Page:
Notes: 1) Totally different from anything else I've written. I don't plan on making a story of it.
2) JP Cultural Note: In Japan, unless you are very close, you call people by their last names (Jounouchi is one such example). You also give endings to these names, depending on the relationship. Yuugi is shown offended because not only did Atem use his first name when they were definitely not close, but also did not include an ending. They might do this in YGO all the time, but it is extremely rude.
3) Yuugi is not actually twelve. Atem merely thinks he is. I'm going with the Toei/Season Zero look, where, in the anime, they commented quite often on the fact that he looked like an elementary school kid. That seemed a bit of a stretch for me (though, technically, you could be in elementary until you're twelve—it goes through sixth grade). He's 16 in this story. Atem, though it's not really relevant, is 20 or 22. Couldn't decide which.
Disclaimer: YGO = Not mine. Enjoy. ~ Shadow
This was new. "Boy, don't you think you might be in the wrong place?" Said 'boy' was small—couldn't be more than twelve with looks like those. The tanned Egyptian was not picky with his customers, but children often could not afford his wares.
The child swallowed and his wide—strangely violet—eyes shone with unshod tears. It was obvious he was afraid. Why was he here, then? "N- No. I'm here to save my friend, Jounouchi-kun."
Atem—or, "Yami", as he was known in the Japanese Underworld—felt an eyebrow raise of its own volition. Odd. He couldn't remember any of his customers being so young as to fit in with this boy. Well, it was no matter. "...And you think you can save," the word sounded (and felt) so foreign on his tongue, "this 'Jounouchi' here?"
The young boy shivered in place before nodding shakily. "You're the one who gives him those drugs." That word did not belong in the vocabulary of one with a child's voice. "He told me."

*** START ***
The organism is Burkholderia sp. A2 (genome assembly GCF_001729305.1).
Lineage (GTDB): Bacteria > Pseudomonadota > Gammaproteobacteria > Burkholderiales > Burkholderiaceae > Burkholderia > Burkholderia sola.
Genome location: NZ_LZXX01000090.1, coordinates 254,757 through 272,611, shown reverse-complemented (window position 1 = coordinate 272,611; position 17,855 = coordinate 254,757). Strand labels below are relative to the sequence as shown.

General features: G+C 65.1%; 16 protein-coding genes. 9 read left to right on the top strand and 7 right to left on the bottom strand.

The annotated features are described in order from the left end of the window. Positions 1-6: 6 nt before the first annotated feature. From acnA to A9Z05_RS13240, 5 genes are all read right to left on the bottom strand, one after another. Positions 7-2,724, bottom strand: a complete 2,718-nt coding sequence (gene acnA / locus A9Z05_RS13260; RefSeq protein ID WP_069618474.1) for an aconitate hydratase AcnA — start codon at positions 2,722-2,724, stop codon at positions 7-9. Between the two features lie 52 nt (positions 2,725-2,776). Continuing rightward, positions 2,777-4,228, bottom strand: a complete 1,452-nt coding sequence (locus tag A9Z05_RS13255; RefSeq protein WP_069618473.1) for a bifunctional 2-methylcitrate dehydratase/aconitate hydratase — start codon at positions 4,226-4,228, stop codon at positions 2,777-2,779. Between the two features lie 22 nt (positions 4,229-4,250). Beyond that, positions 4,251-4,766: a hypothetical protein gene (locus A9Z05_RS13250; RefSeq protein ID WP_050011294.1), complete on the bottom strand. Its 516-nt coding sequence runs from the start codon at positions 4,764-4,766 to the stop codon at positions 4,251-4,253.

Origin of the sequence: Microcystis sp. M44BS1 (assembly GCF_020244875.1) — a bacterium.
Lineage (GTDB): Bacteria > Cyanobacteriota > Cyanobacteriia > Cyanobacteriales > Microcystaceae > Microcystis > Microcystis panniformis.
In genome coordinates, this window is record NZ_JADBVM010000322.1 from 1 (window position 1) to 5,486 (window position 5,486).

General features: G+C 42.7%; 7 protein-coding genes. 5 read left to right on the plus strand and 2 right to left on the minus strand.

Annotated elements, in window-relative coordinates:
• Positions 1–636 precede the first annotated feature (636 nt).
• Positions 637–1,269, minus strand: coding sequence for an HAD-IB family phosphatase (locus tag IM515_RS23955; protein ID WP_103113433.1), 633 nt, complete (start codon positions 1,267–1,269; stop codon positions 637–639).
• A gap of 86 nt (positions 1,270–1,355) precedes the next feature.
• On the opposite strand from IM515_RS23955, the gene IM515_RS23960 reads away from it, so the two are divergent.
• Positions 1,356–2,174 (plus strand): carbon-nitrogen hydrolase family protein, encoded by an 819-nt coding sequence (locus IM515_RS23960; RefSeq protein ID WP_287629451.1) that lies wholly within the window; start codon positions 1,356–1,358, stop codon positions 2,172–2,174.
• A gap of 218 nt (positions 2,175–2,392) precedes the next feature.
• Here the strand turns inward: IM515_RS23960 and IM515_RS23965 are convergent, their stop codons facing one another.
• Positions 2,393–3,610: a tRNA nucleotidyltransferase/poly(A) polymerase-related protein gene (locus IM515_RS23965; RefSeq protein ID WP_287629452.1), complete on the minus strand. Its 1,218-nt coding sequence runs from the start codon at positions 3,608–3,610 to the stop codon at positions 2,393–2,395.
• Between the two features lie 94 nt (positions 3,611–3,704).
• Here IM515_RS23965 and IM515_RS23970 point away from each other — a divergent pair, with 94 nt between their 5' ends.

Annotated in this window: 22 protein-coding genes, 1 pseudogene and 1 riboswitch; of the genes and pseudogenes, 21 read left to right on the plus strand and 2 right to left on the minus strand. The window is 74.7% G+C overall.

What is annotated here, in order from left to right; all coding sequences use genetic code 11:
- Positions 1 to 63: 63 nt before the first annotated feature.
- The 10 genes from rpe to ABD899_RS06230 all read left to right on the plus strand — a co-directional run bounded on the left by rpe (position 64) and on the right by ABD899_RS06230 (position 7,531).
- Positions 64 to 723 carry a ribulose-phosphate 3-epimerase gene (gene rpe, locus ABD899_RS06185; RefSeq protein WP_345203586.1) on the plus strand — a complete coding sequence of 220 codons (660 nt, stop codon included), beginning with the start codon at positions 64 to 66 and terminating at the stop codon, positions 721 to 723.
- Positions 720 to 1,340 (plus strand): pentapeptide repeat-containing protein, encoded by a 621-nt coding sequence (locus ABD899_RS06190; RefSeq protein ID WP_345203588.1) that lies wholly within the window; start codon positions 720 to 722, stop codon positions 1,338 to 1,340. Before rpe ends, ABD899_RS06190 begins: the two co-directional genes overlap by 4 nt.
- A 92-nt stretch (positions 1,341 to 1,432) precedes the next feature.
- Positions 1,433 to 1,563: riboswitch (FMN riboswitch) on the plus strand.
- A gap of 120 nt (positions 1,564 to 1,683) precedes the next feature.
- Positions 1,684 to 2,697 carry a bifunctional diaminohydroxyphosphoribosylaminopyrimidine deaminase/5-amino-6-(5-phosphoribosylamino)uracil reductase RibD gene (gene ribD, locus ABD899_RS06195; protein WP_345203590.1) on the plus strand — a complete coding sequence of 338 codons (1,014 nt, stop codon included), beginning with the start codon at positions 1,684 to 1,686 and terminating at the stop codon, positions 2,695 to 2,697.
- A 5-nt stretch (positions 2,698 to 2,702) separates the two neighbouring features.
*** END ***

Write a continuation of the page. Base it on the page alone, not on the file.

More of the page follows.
Ah. So that's what it was. He gave a brush off gesture with his hand, the gold bracelets he wore sending an almost pleasant echo about his office. "...And?"
This moment was the first the boy had truly hesitated. Atem assumed it was both fear and confusion at being questioned—a young boy such as this could only harbor so much intellect. "A- And...?"
He sighed quietly and leaned forward onto his interlaced hands, peering down at the frightened child. "What would you have me do?"
"I... want you to stop giving that stuff to him." The boy's stance squared off suddenly and a determined gleam surfaced in those plum irises. Oh? What was this? The child actually had some backbone, after all. "It's killing him!"
If he were not such a prominent member of the Underground, Atem may have felt some admiration for the young child's well-intended quest. However, he was such a member, despite any personal feelings, and had been for much of his life. No emotions could be spared. "I am a businessman, Mr...?"
"H- Huh?" Atem closed his blood-red eyes briefly. Had this boy never met a businessman in his life?
"...Oh." At least the child had the decency to look embarrassed—a trait most modern Japanese sorely lacked. "Mutou. Mutou Yuugi. It's nice to meet you." Auto-pilot introduction? A mumbled one, at that. How very cute.